Generally, liposome composition includes natural and/or synthetic phospholipids such as phophatidylcholine (PC), phosphatidylethanolamine (PE), phosphatidylserine, and phosphatidylglycerol. PC and PE constitute the two major structural components of most biological membranes.138 Liposome bilayers usually also contain other constituents such as cholesterol and hydrophilic polymer-conjugated lipids. Cholesterol has been largely included to improve the bilayer feature of the liposomes. It improves the membrane fluidity and bilayer stability while reducing the permeability of water soluble molecules through the membrane.83 It is a significant step in the development of long-circulating liposomes to include a lipid conjugated polymer, typically poly-(ethylene glycol) (PEG) in liposome compositions.111 PEG provides steric hindrance around the liposome surface, preventing access and binding of blood plasma opsonins in the circulation and extending blood circulation time. This technology has yielded a large number of liposome formulations encapsulating therapeutic molecules, with high target efficiency and activity. Furthermore, antibodies or ligands can be conjugated with PEG by modification of the distal terminal group of PEG for active targeting.54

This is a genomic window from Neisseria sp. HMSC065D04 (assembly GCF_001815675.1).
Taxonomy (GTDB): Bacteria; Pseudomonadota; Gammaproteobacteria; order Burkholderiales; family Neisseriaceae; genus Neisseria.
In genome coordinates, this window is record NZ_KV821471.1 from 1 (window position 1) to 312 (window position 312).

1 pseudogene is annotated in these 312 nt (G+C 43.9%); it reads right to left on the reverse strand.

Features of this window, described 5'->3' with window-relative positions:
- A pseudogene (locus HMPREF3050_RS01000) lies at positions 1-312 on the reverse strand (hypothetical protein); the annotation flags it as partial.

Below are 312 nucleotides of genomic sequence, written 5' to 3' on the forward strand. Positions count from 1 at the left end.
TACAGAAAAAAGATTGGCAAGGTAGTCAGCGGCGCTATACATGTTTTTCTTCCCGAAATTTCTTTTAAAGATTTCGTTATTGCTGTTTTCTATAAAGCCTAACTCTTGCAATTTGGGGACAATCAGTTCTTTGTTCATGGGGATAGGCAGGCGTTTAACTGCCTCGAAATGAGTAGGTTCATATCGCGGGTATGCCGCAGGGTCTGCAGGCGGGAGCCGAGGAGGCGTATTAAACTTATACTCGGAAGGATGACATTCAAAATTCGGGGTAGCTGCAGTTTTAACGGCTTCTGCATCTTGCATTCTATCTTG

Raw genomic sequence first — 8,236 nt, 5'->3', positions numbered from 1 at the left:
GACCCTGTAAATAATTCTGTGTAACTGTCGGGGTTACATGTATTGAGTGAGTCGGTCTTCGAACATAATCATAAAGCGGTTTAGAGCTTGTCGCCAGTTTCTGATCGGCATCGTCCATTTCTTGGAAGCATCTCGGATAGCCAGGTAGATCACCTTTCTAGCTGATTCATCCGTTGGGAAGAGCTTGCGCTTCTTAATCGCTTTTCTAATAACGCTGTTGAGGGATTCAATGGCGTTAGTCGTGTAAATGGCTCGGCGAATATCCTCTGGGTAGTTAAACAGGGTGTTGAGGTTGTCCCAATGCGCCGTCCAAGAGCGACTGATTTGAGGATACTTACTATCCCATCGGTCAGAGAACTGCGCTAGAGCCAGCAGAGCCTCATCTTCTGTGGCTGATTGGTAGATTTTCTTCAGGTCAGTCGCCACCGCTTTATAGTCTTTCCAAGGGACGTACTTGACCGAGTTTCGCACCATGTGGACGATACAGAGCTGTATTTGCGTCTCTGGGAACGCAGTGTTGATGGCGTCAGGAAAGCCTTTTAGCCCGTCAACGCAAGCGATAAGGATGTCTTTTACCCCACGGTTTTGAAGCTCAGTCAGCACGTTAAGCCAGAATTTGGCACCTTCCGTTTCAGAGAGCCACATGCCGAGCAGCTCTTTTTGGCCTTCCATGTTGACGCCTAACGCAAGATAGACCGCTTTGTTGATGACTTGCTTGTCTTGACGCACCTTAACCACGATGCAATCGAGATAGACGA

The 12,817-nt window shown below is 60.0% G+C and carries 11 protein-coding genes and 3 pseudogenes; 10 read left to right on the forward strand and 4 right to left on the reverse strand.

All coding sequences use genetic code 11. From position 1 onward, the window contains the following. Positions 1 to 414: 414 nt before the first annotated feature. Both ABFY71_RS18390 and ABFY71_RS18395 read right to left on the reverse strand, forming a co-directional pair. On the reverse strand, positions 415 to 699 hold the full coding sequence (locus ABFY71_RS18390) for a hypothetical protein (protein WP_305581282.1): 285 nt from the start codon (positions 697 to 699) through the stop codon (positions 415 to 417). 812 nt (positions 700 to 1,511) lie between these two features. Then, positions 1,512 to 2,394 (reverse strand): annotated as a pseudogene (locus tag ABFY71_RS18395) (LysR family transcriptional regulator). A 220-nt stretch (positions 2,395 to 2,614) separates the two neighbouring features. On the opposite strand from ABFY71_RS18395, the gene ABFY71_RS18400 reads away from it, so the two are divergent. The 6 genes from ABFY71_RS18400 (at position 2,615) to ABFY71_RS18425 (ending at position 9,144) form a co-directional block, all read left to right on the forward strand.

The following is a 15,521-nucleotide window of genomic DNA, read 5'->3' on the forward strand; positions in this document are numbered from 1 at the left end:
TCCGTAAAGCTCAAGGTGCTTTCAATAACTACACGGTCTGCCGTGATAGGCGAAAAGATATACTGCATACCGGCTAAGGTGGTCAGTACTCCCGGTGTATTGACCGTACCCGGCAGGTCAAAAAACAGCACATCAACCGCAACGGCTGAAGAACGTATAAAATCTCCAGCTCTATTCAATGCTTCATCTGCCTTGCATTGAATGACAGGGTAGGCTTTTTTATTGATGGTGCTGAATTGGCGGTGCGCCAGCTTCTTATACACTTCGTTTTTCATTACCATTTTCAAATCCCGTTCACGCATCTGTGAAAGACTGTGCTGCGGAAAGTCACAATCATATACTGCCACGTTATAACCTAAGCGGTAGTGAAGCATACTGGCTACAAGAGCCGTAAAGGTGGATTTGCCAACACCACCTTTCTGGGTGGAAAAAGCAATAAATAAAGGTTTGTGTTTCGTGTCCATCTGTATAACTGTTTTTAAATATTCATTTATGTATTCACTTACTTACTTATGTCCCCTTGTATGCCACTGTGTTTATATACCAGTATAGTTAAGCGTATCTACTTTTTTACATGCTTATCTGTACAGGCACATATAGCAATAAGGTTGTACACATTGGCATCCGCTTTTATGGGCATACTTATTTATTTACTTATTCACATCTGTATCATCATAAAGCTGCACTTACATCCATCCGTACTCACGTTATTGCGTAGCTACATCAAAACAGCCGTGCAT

There are four classical methods of liposome manufacture: hydration of a thin lipid film, reverse-phase evaporation, solvent injection, and detergent dialysis.17,64 The difference between these methods is the procedure by which lipids are dried down from organic solvents and then redispersed in aqueous media. These steps are performed individually or are mostly combined.83 Here, we only introduce the most widely used method, hydration of a thin lipid film. This is the original method which was initially used for liposome preparation.36 A mixture of lipids is first dispersed in organic solvent. Then, the organic solvent is removed by means of evaporation using inert gas flow, vacuum or a rotary evaporator.111 Finally, the dry lipid film or cake is hydrated by adding an aqueous buffer solution under agitation at a temperature above the lipid transition temperature. This method is relatively easy to carry out. However, dispersed lipids in aqueous buffer yield a population of multilamellar liposomes, heterogeneous in both size and shape (1–5 µm diameter). Thus, liposome size reduction techniques, such as extrusion through polycarbonate filters, are then needed to produce a smaller and more uniformly sized population of vesicles.

A notable new technique to prepare liposomes with a very narrow size distribution was demonstrated by Jahn and coworkers.20,72 Liposomes were generated by injecting the lipid phase and the water phase into the microchannel of a hydrodynamic focusing platform. Microfluidic flow is generally laminar due to the microscale channel dimensions and relatively slow flow rates. When the two phases are injected via equally sized microchannels, well-defined mixing is then obtained by interfacial diffusion, yielding liposomes with a narrow size distribution. The average size of the liposomes was mainly controlled by varying the flow rate of the two phases.